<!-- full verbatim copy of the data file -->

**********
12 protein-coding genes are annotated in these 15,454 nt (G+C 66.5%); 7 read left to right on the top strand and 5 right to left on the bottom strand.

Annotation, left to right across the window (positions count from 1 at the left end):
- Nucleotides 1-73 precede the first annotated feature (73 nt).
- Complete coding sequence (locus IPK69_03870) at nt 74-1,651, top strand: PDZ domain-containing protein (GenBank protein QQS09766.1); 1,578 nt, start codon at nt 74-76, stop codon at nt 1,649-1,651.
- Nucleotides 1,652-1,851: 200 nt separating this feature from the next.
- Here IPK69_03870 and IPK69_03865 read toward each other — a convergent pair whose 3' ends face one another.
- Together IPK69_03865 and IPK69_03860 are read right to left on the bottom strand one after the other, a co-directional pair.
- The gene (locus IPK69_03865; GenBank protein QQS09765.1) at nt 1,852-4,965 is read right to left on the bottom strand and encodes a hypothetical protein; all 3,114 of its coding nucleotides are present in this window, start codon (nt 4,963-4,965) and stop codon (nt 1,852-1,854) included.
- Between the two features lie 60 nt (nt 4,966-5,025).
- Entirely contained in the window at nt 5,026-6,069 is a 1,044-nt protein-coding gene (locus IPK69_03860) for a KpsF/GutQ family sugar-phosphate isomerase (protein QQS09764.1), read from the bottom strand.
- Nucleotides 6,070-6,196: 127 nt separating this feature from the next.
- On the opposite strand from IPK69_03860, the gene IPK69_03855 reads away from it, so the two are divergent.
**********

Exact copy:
12 protein-coding genes are annotated in these 15,454 nt (G+C 66.5%); 7 read left to right on the top strand and 5 right to left on the bottom strand.

Annotation, left to right across the window (positions count from 1 at the left end):
- Nucleotides 1-73 precede the first annotated feature (73 nt).
- Complete coding sequence (locus IPK69_03870) at nt 74-1,651, top strand: PDZ domain-containing protein (GenBank protein QQS09766.1); 1,578 nt, start codon at nt 74-76, stop codon at nt 1,649-1,651.
- Nucleotides 1,652-1,851: 200 nt separating this feature from the next.
- Here IPK69_03870 and IPK69_03865 read toward each other — a convergent pair whose 3' ends face one another.
- Together IPK69_03865 and IPK69_03860 are read right to left on the bottom strand one after the other, a co-directional pair.
- The gene (locus IPK69_03865; GenBank protein QQS09765.1) at nt 1,852-4,965 is read right to left on the bottom strand and encodes a hypothetical protein; all 3,114 of its coding nucleotides are present in this window, start codon (nt 4,963-4,965) and stop codon (nt 1,852-1,854) included.
- Between the two features lie 60 nt (nt 4,966-5,025).
- Entirely contained in the window at nt 5,026-6,069 is a 1,044-nt protein-coding gene (locus IPK69_03860) for a KpsF/GutQ family sugar-phosphate isomerase (protein QQS09764.1), read from the bottom strand.
- Nucleotides 6,070-6,196: 127 nt separating this feature from the next.
- On the opposite strand from IPK69_03860, the gene IPK69_03855 reads away from it, so the two are divergent.